The present experiment examines facial recognition memory over a short timeframe for faces with and without masks to determine if wearing face masks affects facial recognition memory. Participants first studied a group of faces (with and without masks). The participants then performed a facial recognition memory test on a larger group of faces (with and without masks) and were asked if they saw the presented face in the previously studied list. Results revealed that if the face was studied with a mask, it was more accurately recognized if it was presented with a mask at the test than without a mask. This effect was not found if the participants first studied a face without a mask. A higher false alarm rate was found for new faces with masks presented in the test phase compared to those without masks. These findings help provide initial evidence for the context memory effect of wearing face masks on facial recognition memory ability.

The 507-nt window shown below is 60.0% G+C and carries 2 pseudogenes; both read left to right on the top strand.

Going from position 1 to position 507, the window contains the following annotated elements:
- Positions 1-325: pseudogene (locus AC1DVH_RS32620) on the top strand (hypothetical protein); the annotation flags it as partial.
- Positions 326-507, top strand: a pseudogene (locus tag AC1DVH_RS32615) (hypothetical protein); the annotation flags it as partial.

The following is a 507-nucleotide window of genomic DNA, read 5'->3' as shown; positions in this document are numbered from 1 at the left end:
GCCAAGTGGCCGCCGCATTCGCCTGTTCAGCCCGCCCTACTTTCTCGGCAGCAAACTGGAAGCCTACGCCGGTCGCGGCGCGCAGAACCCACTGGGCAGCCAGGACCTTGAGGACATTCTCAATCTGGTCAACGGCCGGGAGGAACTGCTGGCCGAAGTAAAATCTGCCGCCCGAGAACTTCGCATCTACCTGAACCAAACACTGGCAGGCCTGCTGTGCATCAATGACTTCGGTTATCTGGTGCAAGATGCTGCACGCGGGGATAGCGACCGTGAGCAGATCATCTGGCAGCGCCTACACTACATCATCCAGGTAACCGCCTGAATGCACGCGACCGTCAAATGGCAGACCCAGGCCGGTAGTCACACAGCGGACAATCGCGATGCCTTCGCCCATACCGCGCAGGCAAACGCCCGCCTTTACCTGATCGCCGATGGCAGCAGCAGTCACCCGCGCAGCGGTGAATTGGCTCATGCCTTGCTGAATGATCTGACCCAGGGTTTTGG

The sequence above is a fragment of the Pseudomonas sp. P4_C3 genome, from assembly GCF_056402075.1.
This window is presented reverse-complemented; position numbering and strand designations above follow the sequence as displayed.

Corrente, Paul Michael Jr.
"Facial Recognition Memory with Face Masks,"
Locus: The Seton Hall Journal of Undergraduate Research: Vol. 5, Article 4.
Available at: https://scholarship.shu.edu/locus/vol5/iss1/4